Lately, I’ve been playing the waiting game. I’ve found that it’s my least favorite game of all time.
Since graduating college back in May, I’ve been scoping job opportunities that are full-time and offer benefits like insurance coverage. I’ve applied and been rejected from positions more times than I care to count. There are possibilities on the horizon, but no guarantees.
The waiting is especially difficult because I’m at a point in life in which I’m ready to move forward. Once Josh and I both have steady, full-time work, we’ll be in the perfect position to become homeowners. As I pray for God’s will to be done, my apartment and my bank account feel suffocatingly smaller. I get my hopes up, see them dashed, and throw Jesus a temper tantrum. One question restlessly haunts my mind:
How long must I wait, God?
In answer, He directed me to Psalm 13 in my personal quiet time. “How long, O Lord?” King David laments, “Will you forget me forever?”
He had my attention.
As I read through the Psalms, I used a companion devotional, “Sing a New Song: A Woman’s Guide to the Psalms” by Lydia Brownback, which I highly recommend. She wrote, “When we are suffering, our primary concern is so often simply relief from trouble, but God is so much more concerned with what he accomplishes in us while we wait.”
That sentence hit me right between the eyes. For half a year, I have been asking the wrong question. So instead of asking ‘how long?’ I shifted my perspective:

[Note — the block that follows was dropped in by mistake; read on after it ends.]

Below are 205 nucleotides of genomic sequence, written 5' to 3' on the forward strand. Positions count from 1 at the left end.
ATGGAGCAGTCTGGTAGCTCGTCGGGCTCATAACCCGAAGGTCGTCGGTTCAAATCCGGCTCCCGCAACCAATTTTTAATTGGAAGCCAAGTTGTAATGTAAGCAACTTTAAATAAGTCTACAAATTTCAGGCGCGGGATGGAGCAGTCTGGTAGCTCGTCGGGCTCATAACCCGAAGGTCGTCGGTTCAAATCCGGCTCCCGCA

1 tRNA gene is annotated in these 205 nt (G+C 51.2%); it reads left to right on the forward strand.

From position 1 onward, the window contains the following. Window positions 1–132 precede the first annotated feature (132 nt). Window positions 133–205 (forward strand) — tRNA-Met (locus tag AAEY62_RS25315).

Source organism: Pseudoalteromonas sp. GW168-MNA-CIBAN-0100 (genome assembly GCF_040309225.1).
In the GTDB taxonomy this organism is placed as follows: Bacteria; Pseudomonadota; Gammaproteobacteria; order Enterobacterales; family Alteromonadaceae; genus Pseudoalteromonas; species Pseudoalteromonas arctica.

What has God done in me through the waiting?
Once the storm in my heart quieted, I came to the same conclusion as the psalmist:
“But I have trusted in your steadfast love; my heart shall rejoice in your salvation. I will sing to the Lord, because he has dealt bountifully with me.” Psalm 13:5-6
Understanding every move God makes requires no trust. If I could always trace His hand, I wouldn’t need faith. Through the waiting, He has shown me what it means to trust Him. He has shown me that it is okay when His plan doesn’t look like mine.
God has also led me to check my own heart; do I want the things I want for His glory, or is it about my own pride? The truth is, both. I want money so I can be generous– but also so I can be comfortable. I want a home so that I can open it to others in Christian hospitality– but also for a sense of satisfaction, a feeling that I have arrived in this world. Yet in my impatience and discomfort, he has shown me that He is a provider, taking care of me and Josh in leaner times. I have to conclude then, that the scripture is right when it says that unless the Lord builds the house, in vain its builders strive.
I’m a word nerd; I love to analyze the meaning of each word in scripture. In the psalms, I have found several instances in which the writer uses a verb tense that we don’t have in English: prophetic perfect. Prophetic perfect tense is when the writer writes about something God has not yet done as if He has already done it. What faith! In the waiting, God has taught me to live in the prophetic perfect tense. “Lord, thank you for providing,” I pray, whether the bill I am stressing over has been paid or not. “God, thank you for placing me where you want me,” I whisper, whether I have yet landed where I am meant to be or not.
Knowing these things, I am free to celebrate the waiting, because in it, I get to know Christ even better.
Leave a Reply